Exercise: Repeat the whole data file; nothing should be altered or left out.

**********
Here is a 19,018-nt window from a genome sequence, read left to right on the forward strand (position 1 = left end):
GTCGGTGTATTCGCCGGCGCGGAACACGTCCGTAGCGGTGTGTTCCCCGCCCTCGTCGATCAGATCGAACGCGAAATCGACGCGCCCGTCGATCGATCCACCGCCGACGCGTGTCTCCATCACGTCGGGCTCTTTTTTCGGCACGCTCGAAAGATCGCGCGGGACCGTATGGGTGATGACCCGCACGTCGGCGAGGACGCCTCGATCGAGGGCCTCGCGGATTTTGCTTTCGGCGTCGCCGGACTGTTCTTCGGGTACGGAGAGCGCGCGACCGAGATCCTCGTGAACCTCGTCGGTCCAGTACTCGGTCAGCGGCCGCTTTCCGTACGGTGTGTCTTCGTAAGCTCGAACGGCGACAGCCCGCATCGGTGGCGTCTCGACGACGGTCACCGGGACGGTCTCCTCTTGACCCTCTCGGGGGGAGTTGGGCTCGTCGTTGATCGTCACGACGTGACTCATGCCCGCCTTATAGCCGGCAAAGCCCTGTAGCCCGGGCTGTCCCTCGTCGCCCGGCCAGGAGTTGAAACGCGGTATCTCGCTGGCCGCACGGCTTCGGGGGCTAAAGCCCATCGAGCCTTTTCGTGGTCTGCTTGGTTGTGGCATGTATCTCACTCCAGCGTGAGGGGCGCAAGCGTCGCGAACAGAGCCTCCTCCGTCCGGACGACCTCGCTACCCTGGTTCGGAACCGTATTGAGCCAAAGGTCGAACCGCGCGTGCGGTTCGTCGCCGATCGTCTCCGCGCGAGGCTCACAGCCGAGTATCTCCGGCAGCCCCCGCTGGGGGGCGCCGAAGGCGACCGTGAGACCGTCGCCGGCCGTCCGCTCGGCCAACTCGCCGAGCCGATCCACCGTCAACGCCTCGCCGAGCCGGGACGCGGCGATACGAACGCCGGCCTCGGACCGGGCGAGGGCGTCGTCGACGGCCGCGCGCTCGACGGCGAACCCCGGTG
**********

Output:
Here is a 19,018-nt window from a genome sequence, read left to right on the forward strand (position 1 = left end):
GTCGGTGTATTCGCCGGCGCGGAACACGTCCGTAGCGGTGTGTTCCCCGCCCTCGTCGATCAGATCGAACGCGAAATCGACGCGCCCGTCGATCGATCCACCGCCGACGCGTGTCTCCATCACGTCGGGCTCTTTTTTCGGCACGCTCGAAAGATCGCGCGGGACCGTATGGGTGATGACCCGCACGTCGGCGAGGACGCCTCGATCGAGGGCCTCGCGGATTTTGCTTTCGGCGTCGCCGGACTGTTCTTCGGGTACGGAGAGCGCGCGACCGAGATCCTCGTGAACCTCGTCGGTCCAGTACTCGGTCAGCGGCCGCTTTCCGTACGGTGTGTCTTCGTAAGCTCGAACGGCGACAGCCCGCATCGGTGGCGTCTCGACGACGGTCACCGGGACGGTCTCCTCTTGACCCTCTCGGGGGGAGTTGGGCTCGTCGTTGATCGTCACGACGTGACTCATGCCCGCCTTATAGCCGGCAAAGCCCTGTAGCCCGGGCTGTCCCTCGTCGCCCGGCCAGGAGTTGAAACGCGGTATCTCGCTGGCCGCACGGCTTCGGGGGCTAAAGCCCATCGAGCCTTTTCGTGGTCTGCTTGGTTGTGGCATGTATCTCACTCCAGCGTGAGGGGCGCAAGCGTCGCGAACAGAGCCTCCTCCGTCCGGACGACCTCGCTACCCTGGTTCGGAACCGTATTGAGCCAAAGGTCGAACCGCGCGTGCGGTTCGTCGCCGATCGTCTCCGCGCGAGGCTCACAGCCGAGTATCTCCGGCAGCCCCCGCTGGGGGGCGCCGAAGGCGACCGTGAGACCGTCGCCGGCCGTCCGCTCGGCCAACTCGCCGAGCCGATCCACCGTCAACGCCTCGCCGAGCCGGGACGCGGCGATACGAACGCCGGCCTCGGACCGGGCGAGGGCGTCGTCGACGGCCGCGCGCTCGACGGCGAACCCCGGTG